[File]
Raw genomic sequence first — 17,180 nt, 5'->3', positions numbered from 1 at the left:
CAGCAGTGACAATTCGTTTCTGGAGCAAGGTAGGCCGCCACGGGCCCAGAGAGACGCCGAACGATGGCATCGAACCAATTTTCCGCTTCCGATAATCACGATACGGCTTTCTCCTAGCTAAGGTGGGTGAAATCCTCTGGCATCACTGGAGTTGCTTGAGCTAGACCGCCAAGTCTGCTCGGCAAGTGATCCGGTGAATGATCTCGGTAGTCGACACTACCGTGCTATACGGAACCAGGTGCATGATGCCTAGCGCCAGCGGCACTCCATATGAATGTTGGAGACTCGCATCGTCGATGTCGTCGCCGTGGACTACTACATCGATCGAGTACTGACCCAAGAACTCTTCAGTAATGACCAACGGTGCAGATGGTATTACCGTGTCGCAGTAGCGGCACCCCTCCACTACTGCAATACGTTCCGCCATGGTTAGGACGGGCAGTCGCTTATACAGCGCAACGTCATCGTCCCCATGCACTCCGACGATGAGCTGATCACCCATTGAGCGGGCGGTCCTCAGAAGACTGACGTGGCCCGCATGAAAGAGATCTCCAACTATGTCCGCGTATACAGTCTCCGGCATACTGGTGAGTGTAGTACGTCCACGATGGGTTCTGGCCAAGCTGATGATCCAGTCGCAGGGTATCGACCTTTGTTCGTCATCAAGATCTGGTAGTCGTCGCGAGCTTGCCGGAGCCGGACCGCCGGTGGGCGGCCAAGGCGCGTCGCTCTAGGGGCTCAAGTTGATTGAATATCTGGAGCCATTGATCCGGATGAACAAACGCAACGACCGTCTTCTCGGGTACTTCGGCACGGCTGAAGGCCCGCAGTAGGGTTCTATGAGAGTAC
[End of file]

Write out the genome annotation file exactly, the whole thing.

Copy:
Raw genomic sequence first — 17,180 nt, 5'->3', positions numbered from 1 at the left:
CAGCAGTGACAATTCGTTTCTGGAGCAAGGTAGGCCGCCACGGGCCCAGAGAGACGCCGAACGATGGCATCGAACCAATTTTCCGCTTCCGATAATCACGATACGGCTTTCTCCTAGCTAAGGTGGGTGAAATCCTCTGGCATCACTGGAGTTGCTTGAGCTAGACCGCCAAGTCTGCTCGGCAAGTGATCCGGTGAATGATCTCGGTAGTCGACACTACCGTGCTATACGGAACCAGGTGCATGATGCCTAGCGCCAGCGGCACTCCATATGAATGTTGGAGACTCGCATCGTCGATGTCGTCGCCGTGGACTACTACATCGATCGAGTACTGACCCAAGAACTCTTCAGTAATGACCAACGGTGCAGATGGTATTACCGTGTCGCAGTAGCGGCACCCCTCCACTACTGCAATACGTTCCGCCATGGTTAGGACGGGCAGTCGCTTATACAGCGCAACGTCATCGTCCCCATGCACTCCGACGATGAGCTGATCACCCATTGAGCGGGCGGTCCTCAGAAGACTGACGTGGCCCGCATGAAAGAGATCTCCAACTATGTCCGCGTATACAGTCTCCGGCATACTGGTGAGTGTAGTACGTCCACGATGGGTTCTGGCCAAGCTGATGATCCAGTCGCAGGGTATCGACCTTTGTTCGTCATCAAGATCTGGTAGTCGTCGCGAGCTTGCCGGAGCCGGACCGCCGGTGGGCGGCCAAGGCGCGTCGCTCTAGGGGCTCAAGTTGATTGAATATCTGGAGCCATTGATCCGGATGAACAAACGCAACGACCGTCTTCTCGGGTACTTCGGCACGGCTGAAGGCCCGCAGTAGGGTTCTATGAGAGTAC